(b) a fair summary of, or a fair extract from, a public document.”
Section 28(4) of the Defamation Act 2005 says that “public document” means:
“(a) any report or paper published by a parliamentary body, or a record of votes, debates or other proceedings relating to a parliamentary body published by or under the authority of the body or any law, or
(b) any judgment, order or other determination of a court or arbitral tribunal of any country in civil proceedings and including:
(i) any record of the court or tribunal relating to the judgment, order or determination or to its enforcement or satisfaction, and
(ii) any report of the court or tribunal about its judgment, order or determination and the reasons for its judgment, order or determination, or
(c) any report or other document that under the law of any country:
(i) is authorised to be published, or
(ii) is required to be presented or submitted to, tabled in, or laid before, a parliamentary body, or
(d) any document issued by the government (including a local government) of a country, or by an officer, employee or agency of the government, for the information of the public, or
(e) any record or other document open to inspection by the public that is kept:
(i) by an Australian jurisdiction, or
(ii) by a statutory authority of an Australian jurisdiction, or
(iii) by an Australian court, or
(iv) under legislation of an Australian jurisdiction, or
(f) any other document issued, kept or published by a person, body or organisation of another Australian jurisdiction that is treated in that jurisdiction as a public document under a provision of a law of the jurisdiction corresponding to this section, or
(g) any document of a kind specified in Schedule 2.”
Section 29 of the Defamation Act 2005 provides that:
“29 Defences of fair report of proceedings of public concern
(1) It is a defence to the publication of defamatory matter if the defendant proves that the matter was, or was contained in, a fair report of any proceedings of public concern.
(2) It is a defence to the publication of defamatory matter if the defendant proves that:
(a) the matter was, or was contained in, an earlier published report of proceedings of public concern, and
(b) the matter was, or was contained in, a fair copy of, a fair summary of, or a fair extract from, the earlier published report, and
(c) the defendant had no knowledge that would reasonably make the defendant aware that the earlier published report was not fair.
(3) A defence established under subsection (1) or (2) is defeated if, and only if, the plaintiff proves that the defamatory matter was not published honestly for the information of the public or the advancement of education.”
Section 28(4) of the Defamation Act 2005 says that “proceedings of public concern” means any proceedings in public of a parliamentary body, any local government body in Australia, international body of governments, international conference of governments, International Court of Justice, or any court, judicial or arbitral tribunal or inquiry, learned society, sport or recreational association, trade association or public meeting of shareholders of a public company.
Section 30 of the Defamation Act 2005 provides that:
“30 Defence of qualified privilege for provision of certain information
(1) There is a defence of qualified privilege for the publication of defamatory matter to a person (the “recipient”) if the defendant proves that:
(a) the recipient has an interest or apparent interest in having information on some subject, and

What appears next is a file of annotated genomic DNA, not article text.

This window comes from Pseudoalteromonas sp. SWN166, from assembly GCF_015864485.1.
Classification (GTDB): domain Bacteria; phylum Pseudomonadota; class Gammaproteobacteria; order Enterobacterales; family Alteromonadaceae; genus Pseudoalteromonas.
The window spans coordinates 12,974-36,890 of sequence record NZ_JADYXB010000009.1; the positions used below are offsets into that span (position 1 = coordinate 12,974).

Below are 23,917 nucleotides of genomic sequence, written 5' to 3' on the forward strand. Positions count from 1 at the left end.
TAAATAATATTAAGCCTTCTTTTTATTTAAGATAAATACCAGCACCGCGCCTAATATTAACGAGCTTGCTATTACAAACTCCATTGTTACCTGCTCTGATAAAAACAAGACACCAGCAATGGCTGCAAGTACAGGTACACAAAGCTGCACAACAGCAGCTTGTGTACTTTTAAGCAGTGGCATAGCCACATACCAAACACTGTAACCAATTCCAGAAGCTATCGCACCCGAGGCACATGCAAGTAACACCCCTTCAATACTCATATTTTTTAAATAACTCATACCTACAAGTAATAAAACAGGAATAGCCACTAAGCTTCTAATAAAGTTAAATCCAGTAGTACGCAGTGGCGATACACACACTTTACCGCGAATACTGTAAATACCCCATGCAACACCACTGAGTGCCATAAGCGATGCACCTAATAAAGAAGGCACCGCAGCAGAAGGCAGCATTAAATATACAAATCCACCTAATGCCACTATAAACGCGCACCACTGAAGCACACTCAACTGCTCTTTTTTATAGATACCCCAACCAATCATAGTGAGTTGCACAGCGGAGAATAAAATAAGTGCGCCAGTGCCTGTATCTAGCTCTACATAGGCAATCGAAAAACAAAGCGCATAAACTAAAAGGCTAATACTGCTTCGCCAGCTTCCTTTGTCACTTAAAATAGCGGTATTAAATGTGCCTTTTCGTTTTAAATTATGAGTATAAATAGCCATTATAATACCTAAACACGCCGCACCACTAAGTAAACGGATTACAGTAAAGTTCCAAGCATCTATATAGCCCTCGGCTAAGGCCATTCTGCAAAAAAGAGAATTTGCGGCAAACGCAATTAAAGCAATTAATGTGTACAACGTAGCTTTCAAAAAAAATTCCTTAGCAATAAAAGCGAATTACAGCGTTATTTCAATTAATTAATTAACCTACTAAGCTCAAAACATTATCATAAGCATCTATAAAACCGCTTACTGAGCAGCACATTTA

(b) the matter is published to the recipient in the course of giving to the recipient information on that subject, and
(c) the conduct of the defendant in publishing that matter is reasonable in the circumstances.
(2) For the purposes of subsection (1), a recipient has an apparent interest in having information on some subject if, and only if, at the time of the publication in question, the defendant believes on reasonable grounds that the recipient has that interest.
(3) In determining for the purposes of subsection (1) whether the conduct of the defendant in publishing matter about a person is reasonable in the circumstances, a court may take into account:
(a) the extent to which the matter published is of public interest, and
(b) the extent to which the matter published relates to the performance of the public functions or activities of the person, and
(c) the seriousness of any defamatory imputation carried by the matter published, and
(d) the extent to which the matter published distinguishes between suspicions, allegations and proven facts, and(e) whether it was in the public interest in the circumstances for the matter published to be published expeditiously, and
(f) the nature of the business environment in which the defendant operates, and
(g) the sources of the information in the matter published and the integrity of those sources, and
(h) whether the matter published contained the substance of the person’s side of the story and, if not, whether a reasonable attempt was made by the defendant to obtain and publish a response from the person, and
(i) any other steps taken to verify the information in the matter published, and
(j) any other circumstances that the court considers relevant.
(4) For the avoidance of doubt, a defence of qualified privilege under subsection (1) is defeated if the plaintiff proves that the publication of the defamatory matter was actuated by malice.”
Section 31(1)-(3) of the Defamation Act 2005 provides that it is a defence to the publication of defamatory matter if the defendant proves that:
(a) the matter was an expression of opinion of the defendant, an employee or agent of the defendant or another person rather than a statement of fact, and
(b) the opinion related to a matter of public interest, and
(c) the opinion is based on proper material.